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on December 12, 2010
There are also several academic case histories of particular industrial establishments across the country. However, none of these earlier works make the connections between chemical innovation, consumer culture and the political manipulation of science, in a synthetic way that Ross and Amter provide in The Polluters. The authors start the book with three important questions: "What is the basis of scientific authority? Is science value-free or is it shaped by social and economic conditions? How does economic power influence government?"

These questions need to be addressed by scientists, engineers and policy-makers in concert and The Polluters provides a nuanced historical context for this conversation in a globalized economy. To this day most economists continue to refer to pollution as an "externality" - suggesting that the salience of the natural environment cannot be captured by market mechanisms. This book shows us how this linear logic of economic expediency in the early twentieth century defiled not only the environment but also the scientific process itself.

Where industry deserves to be praised, the authors are willing to do so without hesitation. Numerous industrial researchers who stood up for environmental consciousness are mentioned in heroic terms. In particular the authors devote a chapter to Wilhelm Hueper who started to work on environmental cancer concerns long before Rachel Carson's work popularized concerns about the impact of pesticides in this context. His career trajectory, which started at Haskell Labs and meandered through industrial appointments, ultimately landed him at the National Cancer Institute. Even at the corporate level, where there was a shift in compliance culture, positive trends are acknowledged. For example, the environmental management of the Hanford site by Dupont is highlighted as ahead of its times and the leadership of corporate executives is duly praised.

Overall, The Polluters, is a commendable effort to present the history of industrial environmental harm with candor and clarity in a readable anecdotal form. The lessons of "regulatory capture" by industry and other special interest groups and its implications on scientific progress are important for us to consider in these times when global environmental issues are gaining political prominence.
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on August 15, 2010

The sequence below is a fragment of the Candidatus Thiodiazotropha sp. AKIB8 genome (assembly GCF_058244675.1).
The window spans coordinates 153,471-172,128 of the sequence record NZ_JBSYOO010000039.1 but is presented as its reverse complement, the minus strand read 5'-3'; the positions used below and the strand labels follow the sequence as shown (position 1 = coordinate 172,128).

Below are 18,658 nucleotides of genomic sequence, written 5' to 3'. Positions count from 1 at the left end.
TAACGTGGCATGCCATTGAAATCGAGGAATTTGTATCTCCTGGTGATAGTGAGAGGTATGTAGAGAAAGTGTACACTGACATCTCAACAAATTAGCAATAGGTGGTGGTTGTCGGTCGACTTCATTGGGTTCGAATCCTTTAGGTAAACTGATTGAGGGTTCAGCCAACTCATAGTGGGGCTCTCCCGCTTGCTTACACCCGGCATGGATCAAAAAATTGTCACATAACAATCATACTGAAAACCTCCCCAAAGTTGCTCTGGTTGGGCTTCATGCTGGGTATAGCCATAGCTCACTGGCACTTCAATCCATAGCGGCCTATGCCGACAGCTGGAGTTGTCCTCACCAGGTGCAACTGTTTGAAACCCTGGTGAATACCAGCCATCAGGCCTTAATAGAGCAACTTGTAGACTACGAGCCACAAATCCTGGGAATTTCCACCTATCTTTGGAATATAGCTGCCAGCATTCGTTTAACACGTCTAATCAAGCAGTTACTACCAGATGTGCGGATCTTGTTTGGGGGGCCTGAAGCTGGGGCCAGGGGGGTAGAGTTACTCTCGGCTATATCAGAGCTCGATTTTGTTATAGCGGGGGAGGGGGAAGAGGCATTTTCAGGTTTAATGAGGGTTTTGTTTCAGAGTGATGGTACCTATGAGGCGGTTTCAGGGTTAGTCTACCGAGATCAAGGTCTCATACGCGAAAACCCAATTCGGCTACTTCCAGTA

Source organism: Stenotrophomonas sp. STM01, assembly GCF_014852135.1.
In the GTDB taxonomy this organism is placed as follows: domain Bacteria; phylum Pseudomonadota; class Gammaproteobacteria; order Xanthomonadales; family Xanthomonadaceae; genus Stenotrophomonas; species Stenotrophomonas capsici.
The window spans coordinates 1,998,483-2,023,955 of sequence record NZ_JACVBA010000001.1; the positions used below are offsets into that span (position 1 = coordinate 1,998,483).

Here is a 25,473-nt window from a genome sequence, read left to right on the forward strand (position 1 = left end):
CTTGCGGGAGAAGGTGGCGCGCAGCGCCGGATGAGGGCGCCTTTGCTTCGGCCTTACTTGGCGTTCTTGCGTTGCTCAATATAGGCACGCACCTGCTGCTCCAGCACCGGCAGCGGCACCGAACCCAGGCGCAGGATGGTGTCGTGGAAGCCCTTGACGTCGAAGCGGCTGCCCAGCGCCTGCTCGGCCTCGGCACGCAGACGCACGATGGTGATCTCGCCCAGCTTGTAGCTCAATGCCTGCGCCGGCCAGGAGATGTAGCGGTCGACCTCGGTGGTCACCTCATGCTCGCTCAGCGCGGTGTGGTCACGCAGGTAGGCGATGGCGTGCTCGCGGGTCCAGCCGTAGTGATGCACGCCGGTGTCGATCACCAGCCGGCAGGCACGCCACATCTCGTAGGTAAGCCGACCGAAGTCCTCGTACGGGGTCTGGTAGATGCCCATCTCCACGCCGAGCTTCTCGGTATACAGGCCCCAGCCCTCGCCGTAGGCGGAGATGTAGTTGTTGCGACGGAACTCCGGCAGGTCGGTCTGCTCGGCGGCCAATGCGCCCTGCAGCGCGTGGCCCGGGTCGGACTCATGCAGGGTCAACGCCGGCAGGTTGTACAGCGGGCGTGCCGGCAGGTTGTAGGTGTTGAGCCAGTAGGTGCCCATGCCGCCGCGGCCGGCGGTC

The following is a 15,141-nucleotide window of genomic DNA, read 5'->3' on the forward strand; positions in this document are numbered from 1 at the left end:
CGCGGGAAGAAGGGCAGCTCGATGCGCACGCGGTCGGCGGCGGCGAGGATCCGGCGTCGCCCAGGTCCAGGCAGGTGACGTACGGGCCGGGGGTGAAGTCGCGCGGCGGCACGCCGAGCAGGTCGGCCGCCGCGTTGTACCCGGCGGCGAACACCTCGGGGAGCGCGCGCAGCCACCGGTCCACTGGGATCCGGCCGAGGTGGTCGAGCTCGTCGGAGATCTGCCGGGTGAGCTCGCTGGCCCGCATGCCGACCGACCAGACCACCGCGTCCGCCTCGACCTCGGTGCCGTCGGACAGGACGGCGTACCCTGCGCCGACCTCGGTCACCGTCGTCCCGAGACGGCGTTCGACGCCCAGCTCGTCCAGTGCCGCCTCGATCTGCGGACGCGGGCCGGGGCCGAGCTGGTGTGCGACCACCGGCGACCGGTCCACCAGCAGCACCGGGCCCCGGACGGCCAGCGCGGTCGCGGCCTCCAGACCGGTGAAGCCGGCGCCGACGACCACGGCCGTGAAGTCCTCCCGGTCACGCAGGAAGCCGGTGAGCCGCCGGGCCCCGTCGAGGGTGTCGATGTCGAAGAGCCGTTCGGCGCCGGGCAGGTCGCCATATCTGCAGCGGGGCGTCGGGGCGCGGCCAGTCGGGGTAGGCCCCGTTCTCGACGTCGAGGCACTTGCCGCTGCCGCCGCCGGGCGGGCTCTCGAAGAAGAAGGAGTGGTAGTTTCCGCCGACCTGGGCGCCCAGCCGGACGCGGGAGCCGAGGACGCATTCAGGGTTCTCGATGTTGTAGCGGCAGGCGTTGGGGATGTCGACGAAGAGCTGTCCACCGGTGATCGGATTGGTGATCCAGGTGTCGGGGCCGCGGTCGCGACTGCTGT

Benjamin Ross and Steven Amter have written a fascinating and eye-opening history of the companies, institutions, and policies that have created our chemically altered environment over the last century.

If Earth Day or the Love Canal tragedy were the events that brought the environmental crisis into your consciousness, then you owe it to yourself to read The Polluters. Even more so, if it was Global Warming or the BP oil spill.

Killer smog in LA and mass zinc poisoning in Denora, Pennsylvania are two dramatic events, just after WWII, covered by Ross and Amter. But there is also the story of DDT and leaded gasoline. The coverups by companies and the obfuscations of industry-influenced scientific groups are constants in the story.

Government has rarely been an effective regulator. The chemical industry in pursuing its own pecuniary interests has promoted and exploited an ideology of market fundamentalism, which has helped to negate and undermine efforts at regulation.

The Polluters is free of academic jargon and is written in a lively style.
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on September 2, 2010
The Polluters in an engrossing tale of the men (n.b., all the women seem to have been on the side of good in this story) who battled the regulators and won the right to poison the environment from the early 1900s through to the 1970s. Rather than treating the chemical industry giants as monolithic entities Ross & Amter dig deeper to uncover the men behind the corporate facades who were largely responsible for the callous actions of these companies. This is a book that tells a timeless tale of special interests and the power they wield in the hallowed halls of government. The mantra of "more research was needed to understand the problem" can easily be found in current arguments about global warming and the more recently debated existence of underwater oil plumes in the gulf. The Polluters is a riveting narrative and at the end you are left wanting more, knowing the main characters in this tale are real and the story of our chemically altered environment is one that is continually unfolding.
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on October 9, 2010
The Polluters is a great tour through the development of industry and the environmental regulation that eventually accompanied it. Although the book is meticulously researched with references to many reports, newspaper articles, and hearings, it never gets bogged down in the details. It is a quick read at under 200 pages as the authors jump around different time periods, industries, and pollutants. Highlights include something of a history of DuPont, the story of Donora, PA, and the fight over whether arsenic was safe to use on apples or other food. But the real takeaway the authors demonstrate is the repeated story of industry's response to the threat of regulation, often reflexively opposing it and calling for more research. The comparisons to the fight over greenhouse gas emissions and climate change is apparent and briefly explored by the authors.

There are successes however, including environmental legislation of the 1970s that created the EPA and established regimes for clean air and clean water, the Montreal Protocol of the 1980s which banned CFCs, and efforts in Los Angeles and St. Louis to limit smog.

The book's characters are a mixed bag of industry figures and scientists who often put their heads in the sand and those who saw what pollution was doing to our ecosystem and public health. With the exception of Rachel Carson, I do not think I had heard of any of these interesting figures before.